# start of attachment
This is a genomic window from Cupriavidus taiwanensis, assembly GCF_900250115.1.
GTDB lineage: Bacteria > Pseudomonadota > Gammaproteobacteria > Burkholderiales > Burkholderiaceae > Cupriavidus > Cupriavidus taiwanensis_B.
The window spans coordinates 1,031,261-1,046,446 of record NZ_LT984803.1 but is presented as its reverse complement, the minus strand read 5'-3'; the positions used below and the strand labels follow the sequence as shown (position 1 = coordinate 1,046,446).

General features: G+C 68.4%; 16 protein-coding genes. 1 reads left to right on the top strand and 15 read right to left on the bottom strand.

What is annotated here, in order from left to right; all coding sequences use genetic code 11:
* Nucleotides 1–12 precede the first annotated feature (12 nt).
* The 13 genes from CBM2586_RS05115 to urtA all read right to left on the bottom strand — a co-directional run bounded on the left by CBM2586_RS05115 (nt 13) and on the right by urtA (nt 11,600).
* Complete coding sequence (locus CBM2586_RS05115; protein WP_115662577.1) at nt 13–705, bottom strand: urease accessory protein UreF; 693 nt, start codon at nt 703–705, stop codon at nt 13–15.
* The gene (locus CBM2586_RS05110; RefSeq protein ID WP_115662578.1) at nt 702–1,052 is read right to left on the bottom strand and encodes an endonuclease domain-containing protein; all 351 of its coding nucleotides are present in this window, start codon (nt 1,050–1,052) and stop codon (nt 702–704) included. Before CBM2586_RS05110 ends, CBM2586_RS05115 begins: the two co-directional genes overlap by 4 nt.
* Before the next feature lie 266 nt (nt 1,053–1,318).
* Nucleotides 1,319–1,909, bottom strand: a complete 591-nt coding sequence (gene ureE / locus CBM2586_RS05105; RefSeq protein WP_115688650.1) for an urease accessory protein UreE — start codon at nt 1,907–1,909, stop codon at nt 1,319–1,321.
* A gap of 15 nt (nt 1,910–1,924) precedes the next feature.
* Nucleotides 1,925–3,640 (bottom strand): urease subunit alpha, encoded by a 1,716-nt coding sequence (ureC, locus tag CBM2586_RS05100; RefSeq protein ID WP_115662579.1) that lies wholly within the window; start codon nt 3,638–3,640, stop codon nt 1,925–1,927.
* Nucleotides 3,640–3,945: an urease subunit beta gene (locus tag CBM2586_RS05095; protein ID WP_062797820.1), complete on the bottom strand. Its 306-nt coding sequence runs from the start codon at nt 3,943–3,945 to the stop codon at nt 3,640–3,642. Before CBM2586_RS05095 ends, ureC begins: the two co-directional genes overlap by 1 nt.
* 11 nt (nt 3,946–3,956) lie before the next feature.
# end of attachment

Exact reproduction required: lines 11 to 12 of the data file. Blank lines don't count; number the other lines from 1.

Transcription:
* Nucleotides 1,319–1,909, bottom strand: a complete 591-nt coding sequence (gene ureE / locus CBM2586_RS05105; RefSeq protein WP_115688650.1) for an urease accessory protein UreE — start codon at nt 1,907–1,909, stop codon at nt 1,319–1,321.
* A gap of 15 nt (nt 1,910–1,924) precedes the next feature.